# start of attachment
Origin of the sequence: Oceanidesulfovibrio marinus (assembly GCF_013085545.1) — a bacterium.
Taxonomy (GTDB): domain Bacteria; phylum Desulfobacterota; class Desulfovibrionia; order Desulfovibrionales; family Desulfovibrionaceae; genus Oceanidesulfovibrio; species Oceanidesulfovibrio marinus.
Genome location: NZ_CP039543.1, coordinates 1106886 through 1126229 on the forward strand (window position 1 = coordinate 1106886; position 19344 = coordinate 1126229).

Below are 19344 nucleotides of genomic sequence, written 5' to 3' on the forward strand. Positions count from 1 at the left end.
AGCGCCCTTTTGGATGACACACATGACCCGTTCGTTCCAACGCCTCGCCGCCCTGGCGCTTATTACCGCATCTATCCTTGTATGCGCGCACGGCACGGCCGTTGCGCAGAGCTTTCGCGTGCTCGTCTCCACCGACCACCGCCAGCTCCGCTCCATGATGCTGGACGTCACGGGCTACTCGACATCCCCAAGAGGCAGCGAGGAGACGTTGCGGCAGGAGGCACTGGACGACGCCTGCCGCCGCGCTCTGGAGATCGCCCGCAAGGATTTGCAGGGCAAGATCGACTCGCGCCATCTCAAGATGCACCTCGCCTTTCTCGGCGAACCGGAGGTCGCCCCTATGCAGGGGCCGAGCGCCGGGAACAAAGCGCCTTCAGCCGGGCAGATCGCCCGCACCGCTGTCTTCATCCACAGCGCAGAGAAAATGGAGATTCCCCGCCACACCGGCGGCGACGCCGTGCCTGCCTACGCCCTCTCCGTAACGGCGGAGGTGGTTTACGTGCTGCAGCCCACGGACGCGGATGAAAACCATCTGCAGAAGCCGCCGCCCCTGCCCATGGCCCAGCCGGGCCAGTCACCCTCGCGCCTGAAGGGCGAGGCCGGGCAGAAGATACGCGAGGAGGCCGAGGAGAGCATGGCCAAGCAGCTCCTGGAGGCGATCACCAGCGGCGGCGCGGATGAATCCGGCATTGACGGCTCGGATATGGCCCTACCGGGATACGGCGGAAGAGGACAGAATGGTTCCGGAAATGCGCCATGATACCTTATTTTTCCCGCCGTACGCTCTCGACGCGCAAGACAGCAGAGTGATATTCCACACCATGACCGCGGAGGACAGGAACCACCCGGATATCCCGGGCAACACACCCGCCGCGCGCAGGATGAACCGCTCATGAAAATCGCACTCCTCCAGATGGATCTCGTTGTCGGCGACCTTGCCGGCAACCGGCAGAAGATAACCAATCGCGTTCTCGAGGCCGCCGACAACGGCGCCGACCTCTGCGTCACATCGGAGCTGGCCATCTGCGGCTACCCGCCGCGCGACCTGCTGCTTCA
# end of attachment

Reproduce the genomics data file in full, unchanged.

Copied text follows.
Origin of the sequence: Oceanidesulfovibrio marinus (assembly GCF_013085545.1) — a bacterium.
Taxonomy (GTDB): domain Bacteria; phylum Desulfobacterota; class Desulfovibrionia; order Desulfovibrionales; family Desulfovibrionaceae; genus Oceanidesulfovibrio; species Oceanidesulfovibrio marinus.
Genome location: NZ_CP039543.1, coordinates 1106886 through 1126229 on the forward strand (window position 1 = coordinate 1106886; position 19344 = coordinate 1126229).

Below are 19344 nucleotides of genomic sequence, written 5' to 3' on the forward strand. Positions count from 1 at the left end.
AGCGCCCTTTTGGATGACACACATGACCCGTTCGTTCCAACGCCTCGCCGCCCTGGCGCTTATTACCGCATCTATCCTTGTATGCGCGCACGGCACGGCCGTTGCGCAGAGCTTTCGCGTGCTCGTCTCCACCGACCACCGCCAGCTCCGCTCCATGATGCTGGACGTCACGGGCTACTCGACATCCCCAAGAGGCAGCGAGGAGACGTTGCGGCAGGAGGCACTGGACGACGCCTGCCGCCGCGCTCTGGAGATCGCCCGCAAGGATTTGCAGGGCAAGATCGACTCGCGCCATCTCAAGATGCACCTCGCCTTTCTCGGCGAACCGGAGGTCGCCCCTATGCAGGGGCCGAGCGCCGGGAACAAAGCGCCTTCAGCCGGGCAGATCGCCCGCACCGCTGTCTTCATCCACAGCGCAGAGAAAATGGAGATTCCCCGCCACACCGGCGGCGACGCCGTGCCTGCCTACGCCCTCTCCGTAACGGCGGAGGTGGTTTACGTGCTGCAGCCCACGGACGCGGATGAAAACCATCTGCAGAAGCCGCCGCCCCTGCCCATGGCCCAGCCGGGCCAGTCACCCTCGCGCCTGAAGGGCGAGGCCGGGCAGAAGATACGCGAGGAGGCCGAGGAGAGCATGGCCAAGCAGCTCCTGGAGGCGATCACCAGCGGCGGCGCGGATGAATCCGGCATTGACGGCTCGGATATGGCCCTACCGGGATACGGCGGAAGAGGACAGAATGGTTCCGGAAATGCGCCATGATACCTTATTTTTCCCGCCGTACGCTCTCGACGCGCAAGACAGCAGAGTGATATTCCACACCATGACCGCGGAGGACAGGAACCACCCGGATATCCCGGGCAACACACCCGCCGCGCGCAGGATGAACCGCTCATGAAAATCGCACTCCTCCAGATGGATCTCGTTGTCGGCGACCTTGCCGGCAACCGGCAGAAGATAACCAATCGCGTTCTCGAGGCCGCCGACAACGGCGCCGACCTCTGCGTCACATCGGAGCTGGCCATCTGCGGCTACCCGCCGCGCGACCTGCTGCTTCA